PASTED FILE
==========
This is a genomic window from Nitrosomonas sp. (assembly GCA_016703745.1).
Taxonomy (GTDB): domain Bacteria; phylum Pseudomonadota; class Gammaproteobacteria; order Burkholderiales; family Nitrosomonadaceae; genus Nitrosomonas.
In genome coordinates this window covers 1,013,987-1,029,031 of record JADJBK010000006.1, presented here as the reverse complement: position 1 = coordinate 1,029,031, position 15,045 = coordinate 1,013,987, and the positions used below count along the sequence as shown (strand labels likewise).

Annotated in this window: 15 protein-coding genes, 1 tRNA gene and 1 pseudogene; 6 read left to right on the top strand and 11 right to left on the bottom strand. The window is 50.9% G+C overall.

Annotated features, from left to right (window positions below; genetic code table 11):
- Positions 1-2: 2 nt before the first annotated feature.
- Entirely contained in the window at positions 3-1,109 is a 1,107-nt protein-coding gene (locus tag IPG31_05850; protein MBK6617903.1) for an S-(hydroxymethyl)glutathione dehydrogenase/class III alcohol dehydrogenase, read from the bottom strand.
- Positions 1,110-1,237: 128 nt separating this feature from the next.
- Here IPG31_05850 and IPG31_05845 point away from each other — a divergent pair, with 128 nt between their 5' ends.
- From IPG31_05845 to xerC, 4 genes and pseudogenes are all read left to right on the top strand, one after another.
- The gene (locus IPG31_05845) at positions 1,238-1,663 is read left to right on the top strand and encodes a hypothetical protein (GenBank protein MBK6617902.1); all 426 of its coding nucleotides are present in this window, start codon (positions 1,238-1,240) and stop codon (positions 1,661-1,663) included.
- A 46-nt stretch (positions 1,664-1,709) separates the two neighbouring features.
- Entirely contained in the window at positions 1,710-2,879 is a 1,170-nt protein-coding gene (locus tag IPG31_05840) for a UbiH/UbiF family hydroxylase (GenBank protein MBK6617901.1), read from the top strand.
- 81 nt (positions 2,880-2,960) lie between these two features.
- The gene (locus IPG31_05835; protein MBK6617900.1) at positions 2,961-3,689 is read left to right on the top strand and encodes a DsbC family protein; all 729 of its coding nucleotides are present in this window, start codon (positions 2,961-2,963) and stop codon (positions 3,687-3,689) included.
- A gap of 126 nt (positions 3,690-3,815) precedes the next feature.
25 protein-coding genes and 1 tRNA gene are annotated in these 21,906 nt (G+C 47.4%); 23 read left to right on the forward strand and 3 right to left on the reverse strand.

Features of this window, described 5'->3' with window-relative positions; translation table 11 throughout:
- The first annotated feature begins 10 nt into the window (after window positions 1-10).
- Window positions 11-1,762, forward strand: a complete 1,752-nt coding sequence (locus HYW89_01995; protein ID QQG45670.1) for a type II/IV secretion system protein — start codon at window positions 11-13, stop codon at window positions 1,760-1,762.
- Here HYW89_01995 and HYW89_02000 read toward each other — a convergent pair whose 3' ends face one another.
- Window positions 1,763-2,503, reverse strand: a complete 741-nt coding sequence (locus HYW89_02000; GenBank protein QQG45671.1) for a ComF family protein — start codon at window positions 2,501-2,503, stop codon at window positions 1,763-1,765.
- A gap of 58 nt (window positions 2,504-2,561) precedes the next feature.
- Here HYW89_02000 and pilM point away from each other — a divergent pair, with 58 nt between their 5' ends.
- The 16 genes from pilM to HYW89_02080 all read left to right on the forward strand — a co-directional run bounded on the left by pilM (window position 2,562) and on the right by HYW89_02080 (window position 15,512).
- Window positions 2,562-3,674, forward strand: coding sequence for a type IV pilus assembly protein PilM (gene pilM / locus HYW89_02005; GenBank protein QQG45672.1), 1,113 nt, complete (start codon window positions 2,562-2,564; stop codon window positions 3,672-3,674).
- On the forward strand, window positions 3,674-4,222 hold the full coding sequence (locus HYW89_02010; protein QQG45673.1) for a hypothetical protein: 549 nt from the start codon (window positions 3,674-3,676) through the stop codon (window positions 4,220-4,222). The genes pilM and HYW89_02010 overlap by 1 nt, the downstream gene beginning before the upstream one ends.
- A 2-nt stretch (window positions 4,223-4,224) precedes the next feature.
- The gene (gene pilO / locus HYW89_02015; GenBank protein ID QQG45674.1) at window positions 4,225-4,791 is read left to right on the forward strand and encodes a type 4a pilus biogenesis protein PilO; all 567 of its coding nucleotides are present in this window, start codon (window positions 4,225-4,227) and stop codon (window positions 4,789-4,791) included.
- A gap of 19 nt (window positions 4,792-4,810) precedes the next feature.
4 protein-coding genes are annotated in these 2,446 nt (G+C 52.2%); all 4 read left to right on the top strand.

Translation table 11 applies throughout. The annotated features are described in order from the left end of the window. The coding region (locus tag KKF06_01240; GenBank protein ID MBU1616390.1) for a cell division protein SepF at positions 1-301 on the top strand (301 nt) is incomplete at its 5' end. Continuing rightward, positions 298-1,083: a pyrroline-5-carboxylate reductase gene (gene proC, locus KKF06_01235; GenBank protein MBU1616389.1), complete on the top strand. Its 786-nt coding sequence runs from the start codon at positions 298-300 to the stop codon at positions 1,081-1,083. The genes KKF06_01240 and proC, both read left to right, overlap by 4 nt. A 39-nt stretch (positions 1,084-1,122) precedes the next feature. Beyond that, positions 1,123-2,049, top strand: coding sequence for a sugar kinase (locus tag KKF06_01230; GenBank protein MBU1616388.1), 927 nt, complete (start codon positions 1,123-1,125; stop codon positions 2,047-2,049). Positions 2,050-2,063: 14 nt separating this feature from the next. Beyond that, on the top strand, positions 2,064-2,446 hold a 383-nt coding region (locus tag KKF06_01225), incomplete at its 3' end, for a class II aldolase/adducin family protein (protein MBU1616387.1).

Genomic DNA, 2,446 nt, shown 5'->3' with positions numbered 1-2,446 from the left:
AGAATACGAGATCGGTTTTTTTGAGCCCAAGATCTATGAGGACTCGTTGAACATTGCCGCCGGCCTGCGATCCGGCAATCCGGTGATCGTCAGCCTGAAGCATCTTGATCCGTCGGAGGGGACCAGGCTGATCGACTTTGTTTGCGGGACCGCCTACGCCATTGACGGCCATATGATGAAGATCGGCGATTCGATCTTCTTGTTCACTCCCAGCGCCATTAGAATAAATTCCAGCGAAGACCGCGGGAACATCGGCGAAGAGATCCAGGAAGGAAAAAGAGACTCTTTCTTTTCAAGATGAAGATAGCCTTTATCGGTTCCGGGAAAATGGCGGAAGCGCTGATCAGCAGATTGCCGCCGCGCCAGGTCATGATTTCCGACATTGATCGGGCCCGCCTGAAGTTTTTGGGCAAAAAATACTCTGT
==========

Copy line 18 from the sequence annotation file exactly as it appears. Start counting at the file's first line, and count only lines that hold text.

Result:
Features of this window, described 5'->3' with window-relative positions; translation table 11 throughout: